There are 865 tree species in North America. Your best bet to identify them is to get a Western or Utah Field Guide that includes a dichotomous key, which simply means you are given two choices of characteristics to begin your identification process. Once you make a choice, two more characteristics are presented and you continue making choices until you can identify the tree you are observing. Today, I’ll concentrate on the native and naturalized trees of Utah.

Let’s start with Utah Conifers, the gymnosperm trees that bear cones. Inspecting the needles will help you “at least” identify the genus to which they belong. Remember the first letter of Firs, Spruce and Pines to provide a hint to their species:

FIRS have flat and friendly needles to the touch. Common Utah firs include White, Subalpine, and Douglas Fir (which really isn’t a fir, but can be recognized by its cone which looks like little tails on the bracts extending out from under the cone scales.

SPRUCE trees have sharp and square needles. Trying to shake hands with a spruce can be painful, but their individual needles can be rolled between your thumb and finger. Utah has the Blue and Engelmann Spruce.

PINES have packets of two or more needles bundled together as they grow out of the twig. Common pines in Utah include the Bristlecone, Limber, Lodgepole, Pinyon, and Ponderosa.

JUNIPERS have scaley, twiggy leaves and grow in the rocky soils and dry plains and hills where we have either Utah Juniper or Rocky Mountain Juniper. They are quite similar but Utah Junipers have gray bark and yellow-green needles. The Rocky Mountain trees have reddish-brown bark and gray-green needles.

Broadleaf Trees are a little trickier. This is where your dichotomous key and field guide can really help. Once again, I’ll only concentrate on generalities.

MAPLES are palmately lobed, meaning they have leaves that are shaped like hands with very pointy fingers. Look for Rocky Mountain Maple, Bigtooth Maple and Box Elder.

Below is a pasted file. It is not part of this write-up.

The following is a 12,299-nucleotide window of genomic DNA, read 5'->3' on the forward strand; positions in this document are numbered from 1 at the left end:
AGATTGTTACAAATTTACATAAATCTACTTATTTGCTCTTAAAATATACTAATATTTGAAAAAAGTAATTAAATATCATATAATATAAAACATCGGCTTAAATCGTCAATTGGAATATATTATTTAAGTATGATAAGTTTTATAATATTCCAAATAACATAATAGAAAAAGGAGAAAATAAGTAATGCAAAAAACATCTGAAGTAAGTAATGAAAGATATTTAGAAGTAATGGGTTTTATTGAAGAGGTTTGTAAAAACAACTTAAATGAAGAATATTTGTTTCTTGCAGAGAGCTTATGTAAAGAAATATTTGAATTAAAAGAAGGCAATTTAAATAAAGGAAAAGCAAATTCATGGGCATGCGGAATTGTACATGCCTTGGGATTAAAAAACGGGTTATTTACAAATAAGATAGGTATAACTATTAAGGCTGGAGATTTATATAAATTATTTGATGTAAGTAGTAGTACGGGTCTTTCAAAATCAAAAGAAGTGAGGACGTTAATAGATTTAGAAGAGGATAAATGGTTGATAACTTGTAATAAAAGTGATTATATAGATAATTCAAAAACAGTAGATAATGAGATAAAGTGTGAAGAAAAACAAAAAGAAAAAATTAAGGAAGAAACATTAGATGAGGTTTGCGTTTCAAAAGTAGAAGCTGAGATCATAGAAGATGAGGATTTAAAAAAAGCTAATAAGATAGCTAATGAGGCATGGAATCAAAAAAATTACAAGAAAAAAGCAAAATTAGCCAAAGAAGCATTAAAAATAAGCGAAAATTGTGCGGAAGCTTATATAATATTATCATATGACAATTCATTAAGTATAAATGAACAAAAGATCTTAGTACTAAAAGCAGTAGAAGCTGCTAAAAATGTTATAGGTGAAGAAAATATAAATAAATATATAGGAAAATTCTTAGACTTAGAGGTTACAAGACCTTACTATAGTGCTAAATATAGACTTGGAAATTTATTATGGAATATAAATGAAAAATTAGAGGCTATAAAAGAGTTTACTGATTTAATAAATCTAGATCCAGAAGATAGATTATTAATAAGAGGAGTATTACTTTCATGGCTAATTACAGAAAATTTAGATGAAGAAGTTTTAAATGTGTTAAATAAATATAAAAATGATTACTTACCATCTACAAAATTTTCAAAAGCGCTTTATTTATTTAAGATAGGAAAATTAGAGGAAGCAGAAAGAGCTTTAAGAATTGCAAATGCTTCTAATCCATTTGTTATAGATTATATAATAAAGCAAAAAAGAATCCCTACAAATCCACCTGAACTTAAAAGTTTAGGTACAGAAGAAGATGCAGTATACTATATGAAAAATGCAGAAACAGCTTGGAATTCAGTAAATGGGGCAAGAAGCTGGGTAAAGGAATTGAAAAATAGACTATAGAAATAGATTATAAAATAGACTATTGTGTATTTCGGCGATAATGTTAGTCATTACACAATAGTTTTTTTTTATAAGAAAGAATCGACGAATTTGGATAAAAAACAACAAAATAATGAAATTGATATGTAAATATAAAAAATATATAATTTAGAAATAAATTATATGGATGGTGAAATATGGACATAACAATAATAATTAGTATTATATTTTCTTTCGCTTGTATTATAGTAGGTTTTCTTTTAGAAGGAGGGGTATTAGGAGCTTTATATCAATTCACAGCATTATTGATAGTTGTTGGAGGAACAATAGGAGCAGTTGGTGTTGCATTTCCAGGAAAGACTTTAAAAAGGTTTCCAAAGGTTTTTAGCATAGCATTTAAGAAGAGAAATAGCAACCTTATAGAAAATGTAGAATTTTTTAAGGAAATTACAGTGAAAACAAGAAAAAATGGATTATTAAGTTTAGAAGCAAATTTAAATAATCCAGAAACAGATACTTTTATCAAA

OAKS have leaves that look like rounded lobes all along their edges. Some people say they remind them of feathers.

Here are a few of many qualities of leaves to consider:
Leaf shape – Are they oval, linear, oblong or another shape?
Do they grow opposite or alternate on branches?
Are there single or compound leaves?
Are the margins smooth, serrated like a steak knife, or have another edge?

Remember, you might be looking at a tree from another country sold at a retail nursery store.

Pando, the worlds largest known organism at Fishlake in central Utah Image courtesy USDA Forest Service J Zapell, Photographer
Pando, the worlds largest known organism at Fishlake in central Utah
Image courtesy USDA Forest Service
J Zapell, Photographer
In closing, I’ll remind Utahns that the Quaking Aspen was designated as our State Tree in 2014. To its credit, the largest aspen colony, named Pando the Trembling Giant, is in Utah near Fishlake and is a single collection of more than 70,000 trunks connected to a single root system.

That is another reason I am Wild About Utah. This is Ron Hellstern.
 
Credits:

Images: Courtesy & Copyright Utah State University Press an imprint of University Press of Colorado
Photo of personal copy of the book taken by Ron Hellstern
Image: Pando Aspen Colony, Courtesy USDA Forest Service, J Zapell, Photographer
Text: Ron Hellstern, Cache Valley Wildlife Association

Additional Reading

Kuhns, Michael, https://upcolorado.com/utah-state-university-press/item/2130-a-guide-to-the-trees-of-utah-and-the-intermountain-west

Little, Elbert L, National Audubon Society Field Guide to North American Trees–W: Western Region, Chanticleer Press https://www.amazon.com/National-Audubon-Society-American-Trees-W/dp/0394507614 alternatively https://www.penguinrandomhouse.com/books/119974/national-audubon-society-field-guide-to-north-american-trees–w-by-national-audubon-society/

Watts, Tom & Bridget, Rocky Mountain Tree Finder, Nature Study Guild, Menasha Ridge Press, Birmingham, AL https://www.amazon.com/Rocky-Mountain-Tree-Finder-Watts/dp/0912550295 alternatively
https://www.menasharidge.com/product.php?productid=17125

What Tree Is That, A Guide to More Common Trees Found in North America, The Arbor Day Foundation, Nebraska City, NE, https://www.amazon.com/What-Tree-That-America-Recipient/dp/0963465759 alternatively https://www.arborday.org/trees/whattree/whatTree.cfm?ItemID=E6A

Tree Identification Index, USU Extension Forestry, https://forestry.usu.edu/tree-identification/index

Kuhns, Michael, Rupp, Lawrence, Selecting and Planting Landscape Trees, USU Extension Forestry, https://forestry.usu.edu/files-ou/selecting-planting-trees.pdf

Key To The Trees Of Logan Canyon, USU Extension Forestry, https://forestry.usu.edu/tree-identification/keys-to-trees-of-logan/keys-to-trees-of-logan-canyon